Meningitis is an infection of the fluid of a person's spinal cord and the fluid that surrounds the brain. People sometimes refer to it as spinal meningitis. Meningitis is usually caused by a viral or bacterial infection. Knowing whether meningitis is caused by a virus or bacterium is important because the severity of illness and the treatment differ. Viral meningitis is generally less severe and resolves without specific treatment, while bacterial meningitis can be quite severe and may result in brain damage, hearing loss, or learning disability. For bacterial meningitis, it is also important to know which type of bacteria is causing the meningitis because antibiotics can prevent some types from spreading and infecting other people. Before the 1990s, Haemophilus influenzae type b (Hib) was the leading cause of bacterial meningitis, but new vaccines being given to all children as part of their routine immunizations have reduced the occurrence of invasive disease due to H. influenzae. Today, Streptococcus pneumoniae and Neisseria meningitidis are the leading causes of bacterial meningitis.
What is Meningitis?
Meningitis is an infection of the meninges that are membranes that cover the brain and the spinal cord.
A new paper, available on the medRxiv* preprint server, presents lessons learned from the implementation of three adult vaccine programs in low- and middle-income countries (LMICs) in Africa and South America.
23 million children missed out on basic vaccines through routine immunization services in 2020 – 3.7 million more than in 2019 - according to official data published today by WHO and UNICEF.
A world-first trial has shown that nose drops of modified 'friendly' bacteria protect against meningitis.
Meningitis is associated with high mortality and frequently causes severe sequelae. Newborn infants are particularly susceptible to this type of infection; they develop meningitis 30 times more often than the general population.
Researchers have produced vaccine-like immune responses to a dangerous bacterium by colonizing 26 healthy volunteers with a related, but harmless, commensal bacterial species. The first-in-human, controlled infection study showed the strategy was safe, as no side effects were reported and the volunteers didn't transmit the commensal bacteria to bedroom-sharers over the 90-day study.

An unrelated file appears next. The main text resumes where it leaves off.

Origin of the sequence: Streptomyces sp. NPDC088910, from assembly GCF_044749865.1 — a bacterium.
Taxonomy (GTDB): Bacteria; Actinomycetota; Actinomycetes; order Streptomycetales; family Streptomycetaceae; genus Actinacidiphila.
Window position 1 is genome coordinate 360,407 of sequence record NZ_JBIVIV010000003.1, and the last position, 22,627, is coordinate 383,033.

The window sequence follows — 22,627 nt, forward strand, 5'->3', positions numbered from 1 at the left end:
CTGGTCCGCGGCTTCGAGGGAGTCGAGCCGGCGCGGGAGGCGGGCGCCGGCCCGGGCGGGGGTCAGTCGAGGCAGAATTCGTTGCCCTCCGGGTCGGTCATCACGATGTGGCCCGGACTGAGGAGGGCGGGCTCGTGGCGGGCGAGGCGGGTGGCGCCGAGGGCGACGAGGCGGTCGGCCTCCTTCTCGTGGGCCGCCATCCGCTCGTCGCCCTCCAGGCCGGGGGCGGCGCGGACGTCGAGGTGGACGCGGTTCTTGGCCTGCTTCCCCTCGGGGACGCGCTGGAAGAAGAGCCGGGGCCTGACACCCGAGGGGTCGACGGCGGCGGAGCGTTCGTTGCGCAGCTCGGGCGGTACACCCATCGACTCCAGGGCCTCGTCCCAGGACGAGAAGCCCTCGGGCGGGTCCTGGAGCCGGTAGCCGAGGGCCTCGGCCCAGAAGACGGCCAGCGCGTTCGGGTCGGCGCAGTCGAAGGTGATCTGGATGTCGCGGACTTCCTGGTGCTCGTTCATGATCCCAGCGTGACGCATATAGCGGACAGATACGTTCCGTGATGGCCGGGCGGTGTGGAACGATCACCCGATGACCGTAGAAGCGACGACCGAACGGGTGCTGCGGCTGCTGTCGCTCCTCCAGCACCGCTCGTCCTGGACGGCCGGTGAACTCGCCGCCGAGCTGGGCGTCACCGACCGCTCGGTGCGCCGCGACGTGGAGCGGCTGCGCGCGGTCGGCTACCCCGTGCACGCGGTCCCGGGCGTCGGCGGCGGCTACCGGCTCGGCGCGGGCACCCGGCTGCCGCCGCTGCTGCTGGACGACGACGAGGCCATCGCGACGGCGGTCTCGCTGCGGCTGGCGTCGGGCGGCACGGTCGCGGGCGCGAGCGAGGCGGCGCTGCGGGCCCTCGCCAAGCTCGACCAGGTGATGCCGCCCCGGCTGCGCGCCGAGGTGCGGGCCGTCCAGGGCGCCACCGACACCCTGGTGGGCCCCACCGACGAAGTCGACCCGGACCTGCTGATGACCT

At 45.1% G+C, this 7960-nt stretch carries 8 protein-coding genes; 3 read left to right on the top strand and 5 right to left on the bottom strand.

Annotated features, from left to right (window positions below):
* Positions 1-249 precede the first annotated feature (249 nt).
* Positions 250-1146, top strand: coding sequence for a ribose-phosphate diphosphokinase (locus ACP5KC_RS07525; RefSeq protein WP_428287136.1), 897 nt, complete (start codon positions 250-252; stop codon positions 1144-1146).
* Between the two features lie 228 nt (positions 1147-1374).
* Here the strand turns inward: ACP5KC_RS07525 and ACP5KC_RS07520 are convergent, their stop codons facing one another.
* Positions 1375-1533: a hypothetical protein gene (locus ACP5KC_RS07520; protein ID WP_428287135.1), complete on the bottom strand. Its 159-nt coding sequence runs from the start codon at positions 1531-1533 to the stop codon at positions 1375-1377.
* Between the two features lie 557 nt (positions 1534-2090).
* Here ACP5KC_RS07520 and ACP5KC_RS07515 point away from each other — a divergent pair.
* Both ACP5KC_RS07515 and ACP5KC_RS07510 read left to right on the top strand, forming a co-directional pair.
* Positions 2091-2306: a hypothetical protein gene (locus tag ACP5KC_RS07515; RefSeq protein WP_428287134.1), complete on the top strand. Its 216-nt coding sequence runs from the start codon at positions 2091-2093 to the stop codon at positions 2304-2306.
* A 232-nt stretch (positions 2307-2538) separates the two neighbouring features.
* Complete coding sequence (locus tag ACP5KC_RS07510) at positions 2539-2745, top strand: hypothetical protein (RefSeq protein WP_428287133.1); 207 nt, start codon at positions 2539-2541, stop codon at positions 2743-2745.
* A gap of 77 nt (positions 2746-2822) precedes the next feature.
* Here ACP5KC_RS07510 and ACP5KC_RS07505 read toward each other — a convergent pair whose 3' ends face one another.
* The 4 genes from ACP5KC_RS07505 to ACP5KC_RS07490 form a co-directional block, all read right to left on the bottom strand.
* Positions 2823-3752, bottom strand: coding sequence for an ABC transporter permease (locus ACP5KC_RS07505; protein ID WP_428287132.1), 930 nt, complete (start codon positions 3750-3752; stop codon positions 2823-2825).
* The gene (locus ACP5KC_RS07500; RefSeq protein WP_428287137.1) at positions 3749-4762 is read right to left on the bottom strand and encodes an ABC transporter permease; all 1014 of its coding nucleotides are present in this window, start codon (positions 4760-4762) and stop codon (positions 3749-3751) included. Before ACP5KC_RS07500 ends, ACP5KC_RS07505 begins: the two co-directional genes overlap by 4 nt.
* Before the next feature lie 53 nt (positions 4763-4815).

The role of peripheral and brain infections in the development of Alzheimer's disease is the focus of new research at The University of Texas Health Science Center at Houston, funded with a $2 million grant from the National Institutes of Health.
How common COVID-19 is among infants may depend on the degree of the pandemic virus circulating in a community, a new study finds.
Brazilian researchers have simultaneously demonstrated the mechanism linking high blood pressure to elevated intracranial pressure, validated a non-invasive intracranial pressure monitoring method, and proposed a treatment for high blood pressure that does not affect intracranial hypertension.
Travelers abroad may pick up bacteria and other vectors containing genes conferring antimicrobial resistance which remain in the gut when returning to their home country, according to a study published in Genome Medicine.
Among people who have strokes and COVID-19, there is a higher incidence of severe stroke as well as stroke in younger people, according to new data from a multinational study group on COVID-19 and stroke, led by a team of Geisinger researchers.
A new study looking across a large body of research finds further evidence for the safety of vaccines that are Food and Drug Administration-approved and routinely recommended for children, adults and pregnant women.
While the earlier waves of COVID-19 relatively spared children, some of the affected children have developed a systemic inflammatory condition, with occasionally fatal outcomes. Called multisystem inflammatory syndrome in children (MIS-C), its pathogenesis and risk factors are the subject of a new study on the medRxiv* preprint server.
In a new study, published in the journal JAMA Network, University of Pittsburgh researchers for the Global Consortium Study of Neurologic Dysfunction in COVID-19 found that neurological manifestations were prevalent among patients hospitalized with COVID-19. The patients were also at a higher risk of in-hospital mortality.
Patients with clinically diagnosed neurological symptoms associated with COVID-19 are six times more likely to die in the hospital than those without the neurological complications, according to an interim analysis from the Global Consortium Study of Neurologic Dysfunction in COVID-19 (GCS-NeuroCOVID).
Scientists at the University of Nottingham have developed an ultrasonic imaging system, which can be deployed on the tip of a hair-thin optical fiber, and will be insertable into the human body to visualize cell abnormalities in 3D.
Scientists are using weather-based surveillance to predict impending meningitis outbreaks in Sub-Saharan Africa, making weather forecasts a possible tool to help health services combat the disease.
News-Medical talks to experts in different areas of the medical sector on why immunization week is so prevalent in 2021.
News-Medical interviews Sir Brian Greenwood about raising awareness for malaria during the COVID-19 pandemic and achieving elimination of the disease.
Professor Frédéric Veyrier of the Institut national de la recherche scientifique has received $711,450 from the Canadian Institutes of Health Research for a project on bacteria of the nasopharynx, including Neisseria.
Researchers at the University of Manchester, UK, aimed to systematically review the literature to provide evidence on SARS-CoV-2 and audio-vestibular symptoms. They found that COVID-19 has been tied to hearing loss, vertigo, and tinnitus.